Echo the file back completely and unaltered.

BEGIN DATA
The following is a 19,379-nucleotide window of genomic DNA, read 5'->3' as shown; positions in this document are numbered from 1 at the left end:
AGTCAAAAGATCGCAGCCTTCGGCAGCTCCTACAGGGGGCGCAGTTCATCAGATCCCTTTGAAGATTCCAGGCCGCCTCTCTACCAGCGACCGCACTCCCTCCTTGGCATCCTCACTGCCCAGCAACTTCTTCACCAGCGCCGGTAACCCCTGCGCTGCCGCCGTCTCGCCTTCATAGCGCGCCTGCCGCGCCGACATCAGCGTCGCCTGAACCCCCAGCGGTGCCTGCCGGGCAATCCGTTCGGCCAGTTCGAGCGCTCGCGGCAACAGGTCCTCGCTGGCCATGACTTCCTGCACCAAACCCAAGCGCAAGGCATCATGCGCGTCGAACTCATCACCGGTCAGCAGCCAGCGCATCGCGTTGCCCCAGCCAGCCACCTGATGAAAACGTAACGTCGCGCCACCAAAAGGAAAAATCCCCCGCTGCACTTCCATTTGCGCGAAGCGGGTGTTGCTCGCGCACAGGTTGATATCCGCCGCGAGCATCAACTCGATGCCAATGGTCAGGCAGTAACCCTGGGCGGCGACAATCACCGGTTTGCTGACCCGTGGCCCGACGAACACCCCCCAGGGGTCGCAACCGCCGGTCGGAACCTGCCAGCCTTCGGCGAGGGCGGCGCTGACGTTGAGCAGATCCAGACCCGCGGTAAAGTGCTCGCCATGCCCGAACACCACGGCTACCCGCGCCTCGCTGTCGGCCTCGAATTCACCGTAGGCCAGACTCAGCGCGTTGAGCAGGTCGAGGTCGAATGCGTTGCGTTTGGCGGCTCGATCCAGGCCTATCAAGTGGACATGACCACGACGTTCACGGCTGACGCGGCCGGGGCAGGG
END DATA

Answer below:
The following is a 19,379-nucleotide window of genomic DNA, read 5'->3' as shown; positions in this document are numbered from 1 at the left end:
AGTCAAAAGATCGCAGCCTTCGGCAGCTCCTACAGGGGGCGCAGTTCATCAGATCCCTTTGAAGATTCCAGGCCGCCTCTCTACCAGCGACCGCACTCCCTCCTTGGCATCCTCACTGCCCAGCAACTTCTTCACCAGCGCCGGTAACCCCTGCGCTGCCGCCGTCTCGCCTTCATAGCGCGCCTGCCGCGCCGACATCAGCGTCGCCTGAACCCCCAGCGGTGCCTGCCGGGCAATCCGTTCGGCCAGTTCGAGCGCTCGCGGCAACAGGTCCTCGCTGGCCATGACTTCCTGCACCAAACCCAAGCGCAAGGCATCATGCGCGTCGAACTCATCACCGGTCAGCAGCCAGCGCATCGCGTTGCCCCAGCCAGCCACCTGATGAAAACGTAACGTCGCGCCACCAAAAGGAAAAATCCCCCGCTGCACTTCCATTTGCGCGAAGCGGGTGTTGCTCGCGCACAGGTTGATATCCGCCGCGAGCATCAACTCGATGCCAATGGTCAGGCAGTAACCCTGGGCGGCGACAATCACCGGTTTGCTGACCCGTGGCCCGACGAACACCCCCCAGGGGTCGCAACCGCCGGTCGGAACCTGCCAGCCTTCGGCGAGGGCGGCGCTGACGTTGAGCAGATCCAGACCCGCGGTAAAGTGCTCGCCATGCCCGAACACCACGGCTACCCGCGCCTCGCTGTCGGCCTCGAATTCACCGTAGGCCAGACTCAGCGCGTTGAGCAGGTCGAGGTCGAATGCGTTGCGTTTGGCGGCTCGATCCAGGCCTATCAAGTGGACATGACCACGACGTTCACGGCTGACGCGGCCGGGGCAGGG